I’m giving away one gift every week this month. Be sure to read to the end to find out how to enter this week’s giveaway!
It was one of the best gifts I’ve ever been given, and I’ve talked about it ever since. I even wrote a book about it.
But can I let you in on a little secret? I don’t think I began to know what the gift really was until about ten years after I got it.
So if you sinful people know how to give good gifts to your children, how much more will your heavenly Father give good gifts to those who ask him. Matthew 7:11, NLT
Many of you have already heard some version of this story. In 2007, my husband and I decided to buy the house next door to the one my sister lived in. We weren’t looking for a new home, but this old house being put on the market by her elderly neighbor was everything we hadn’t realized we wanted until we saw it. On top of that, it was cheap. It needed tons of work—all-new electrical, ugly shag carpets removed to reveal hardwood floors, lots of wallpapers stripped and walls painted. But we knew we could renovate it, sell the old house, and make a profit. So we got to work. My dad and I rebuilt the kitchen and everyone in the extended family pitched in in some way. This new house was so much better suited for our family of five and my home office, and we felt God’s peace there.
We were certain God was in this.
And yet the old house would not sell.
Our credit card balances rose steadily, as did my stress. I’d sneak downstairs in the middle of the night, unable to sleep because of the financial disaster we were facing, and I’d cry along with the Psalmists. The bank wouldn’t refinance our mortgage, but my grandmother had loaned us the money to buy the new house—and she decided we didn’t need to pay her back. It was a gift. The house was a gift. (Spoiler alert: as amazing as that is, this isn’t the gift this story is about.)
After many months on the market but hardly any showings, we finally had one scheduled. As I vacuumed in my bedroom, I got real with God. “Lord, I don’t know what we’re going to do if we don’t sell this. We are going to be in real trouble.”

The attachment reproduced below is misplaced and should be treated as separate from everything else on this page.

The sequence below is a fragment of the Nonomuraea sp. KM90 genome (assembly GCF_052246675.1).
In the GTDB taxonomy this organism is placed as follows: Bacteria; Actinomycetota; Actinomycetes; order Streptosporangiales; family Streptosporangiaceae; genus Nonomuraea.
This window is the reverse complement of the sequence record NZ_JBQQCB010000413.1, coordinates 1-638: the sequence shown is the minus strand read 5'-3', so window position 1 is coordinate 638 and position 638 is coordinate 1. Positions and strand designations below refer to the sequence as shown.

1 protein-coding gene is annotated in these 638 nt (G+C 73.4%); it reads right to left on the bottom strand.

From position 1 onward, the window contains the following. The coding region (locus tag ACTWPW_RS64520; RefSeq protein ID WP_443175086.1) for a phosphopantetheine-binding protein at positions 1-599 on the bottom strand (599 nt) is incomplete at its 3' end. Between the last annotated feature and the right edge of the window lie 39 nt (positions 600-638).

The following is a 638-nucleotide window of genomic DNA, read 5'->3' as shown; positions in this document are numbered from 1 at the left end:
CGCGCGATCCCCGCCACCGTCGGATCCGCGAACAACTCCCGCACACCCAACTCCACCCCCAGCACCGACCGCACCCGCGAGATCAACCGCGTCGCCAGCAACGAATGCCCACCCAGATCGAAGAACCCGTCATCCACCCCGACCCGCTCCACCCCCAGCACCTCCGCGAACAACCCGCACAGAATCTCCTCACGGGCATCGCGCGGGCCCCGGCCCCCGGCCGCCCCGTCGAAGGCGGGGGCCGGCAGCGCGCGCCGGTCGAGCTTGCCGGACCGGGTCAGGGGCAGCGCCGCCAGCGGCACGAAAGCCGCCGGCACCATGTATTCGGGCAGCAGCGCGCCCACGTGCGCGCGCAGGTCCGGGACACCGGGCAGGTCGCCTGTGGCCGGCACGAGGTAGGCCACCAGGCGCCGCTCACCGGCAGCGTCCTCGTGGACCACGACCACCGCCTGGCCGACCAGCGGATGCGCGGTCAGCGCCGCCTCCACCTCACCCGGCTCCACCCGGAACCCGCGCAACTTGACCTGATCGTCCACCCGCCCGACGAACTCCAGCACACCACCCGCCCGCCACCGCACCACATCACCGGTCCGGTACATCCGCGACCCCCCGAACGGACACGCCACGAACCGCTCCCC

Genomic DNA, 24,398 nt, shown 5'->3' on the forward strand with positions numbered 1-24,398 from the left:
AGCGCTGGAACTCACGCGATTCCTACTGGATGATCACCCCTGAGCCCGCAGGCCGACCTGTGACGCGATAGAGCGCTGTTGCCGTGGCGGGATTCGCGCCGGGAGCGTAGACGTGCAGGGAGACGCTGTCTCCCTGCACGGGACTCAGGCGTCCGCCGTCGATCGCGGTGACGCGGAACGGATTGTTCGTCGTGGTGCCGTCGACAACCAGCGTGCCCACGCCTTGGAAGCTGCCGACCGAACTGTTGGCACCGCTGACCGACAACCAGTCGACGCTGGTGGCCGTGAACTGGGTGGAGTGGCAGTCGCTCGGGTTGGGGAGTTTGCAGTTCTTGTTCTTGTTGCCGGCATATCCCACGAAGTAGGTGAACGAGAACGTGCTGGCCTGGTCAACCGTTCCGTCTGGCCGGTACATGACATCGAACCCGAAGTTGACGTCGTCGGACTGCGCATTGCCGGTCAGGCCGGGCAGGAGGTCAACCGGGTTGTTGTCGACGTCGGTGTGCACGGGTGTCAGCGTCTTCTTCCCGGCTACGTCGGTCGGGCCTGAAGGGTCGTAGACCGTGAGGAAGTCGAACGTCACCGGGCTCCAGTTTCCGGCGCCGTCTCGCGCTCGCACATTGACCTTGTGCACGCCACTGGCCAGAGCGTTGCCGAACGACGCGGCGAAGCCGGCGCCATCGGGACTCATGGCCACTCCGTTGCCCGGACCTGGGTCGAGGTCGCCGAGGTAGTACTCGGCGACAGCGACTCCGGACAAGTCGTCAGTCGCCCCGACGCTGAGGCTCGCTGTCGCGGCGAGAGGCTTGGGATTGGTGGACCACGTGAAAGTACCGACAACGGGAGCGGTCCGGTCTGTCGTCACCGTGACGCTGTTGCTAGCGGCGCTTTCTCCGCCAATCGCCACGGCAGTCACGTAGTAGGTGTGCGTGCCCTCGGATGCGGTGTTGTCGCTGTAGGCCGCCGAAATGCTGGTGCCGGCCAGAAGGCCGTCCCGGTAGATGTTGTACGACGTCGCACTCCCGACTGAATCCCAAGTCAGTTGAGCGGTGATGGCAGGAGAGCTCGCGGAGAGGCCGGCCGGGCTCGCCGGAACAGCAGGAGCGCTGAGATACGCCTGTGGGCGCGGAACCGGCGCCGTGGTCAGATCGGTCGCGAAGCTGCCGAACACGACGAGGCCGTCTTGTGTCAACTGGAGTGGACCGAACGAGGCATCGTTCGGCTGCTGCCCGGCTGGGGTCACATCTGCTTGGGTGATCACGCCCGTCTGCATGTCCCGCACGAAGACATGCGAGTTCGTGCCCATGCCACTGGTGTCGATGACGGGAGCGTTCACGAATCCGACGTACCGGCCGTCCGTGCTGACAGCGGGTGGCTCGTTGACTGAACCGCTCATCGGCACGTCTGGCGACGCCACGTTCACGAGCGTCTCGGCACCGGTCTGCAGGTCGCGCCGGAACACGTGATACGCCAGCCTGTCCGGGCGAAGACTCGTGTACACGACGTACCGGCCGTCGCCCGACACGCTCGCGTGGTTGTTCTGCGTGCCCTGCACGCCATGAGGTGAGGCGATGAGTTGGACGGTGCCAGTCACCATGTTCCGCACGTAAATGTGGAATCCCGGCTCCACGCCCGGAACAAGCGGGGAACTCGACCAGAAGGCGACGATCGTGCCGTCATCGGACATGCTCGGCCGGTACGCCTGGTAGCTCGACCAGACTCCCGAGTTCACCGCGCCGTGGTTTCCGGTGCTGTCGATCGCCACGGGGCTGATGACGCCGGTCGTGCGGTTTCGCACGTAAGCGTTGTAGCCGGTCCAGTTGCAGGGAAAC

And, without even a hint of hesitation, God spoke to me. “Pray for the woman who will someday buy your house.”
I sat down on the bedspread in silence and awe. I’d heard from God. I knew I could hold on a little bit longer to help her, whoever she was. So I prayed. As I wrote my mortgage check every month, I mentally gave it to God. “This is my offering. I’m doing this for her.” I knew I could manage to go a little bit longer without selling the house as long as I knew God was in it, that He was at work. I believed with all of my heart that was true. So I put more stuff for the house on our credit cards, worked more, and prayed more.
And yet nothing happened for a long time. So we moved. We were declined when we tried to refinance our first mortgage. We anointed the house and prayed for all who would enter it.
As we neared the two-year mark, a woman who’d looked at the house earlier came back with an offer that, while low, was one we had to consider. Even so, we couldn’t make it work—until our realtor waived his commission, we got a first-time-ever tax refund, and my mom gave me the rest so we could pay off the bank, at least—never mind the credit cards. Less than ideal, surely, but we felt we had to say yes.
I was like a sulky teenager. Even though I should have been rejoicing, all I could see was that it hadn’t happened like I had planned. And then I saw what God had done during that time in the life of Rosanne, the woman who bought the house, and I realized that He really had answered me. He used our house to answer so many of her prayers. And because I was praying for her instead of focusing on myself, I got to be part of it . When I really looked at the situation, I got to see what God really did.
There’s a lot more to the story, and you can read a little more here; it also became the basis for my first book, Praying Upside Down.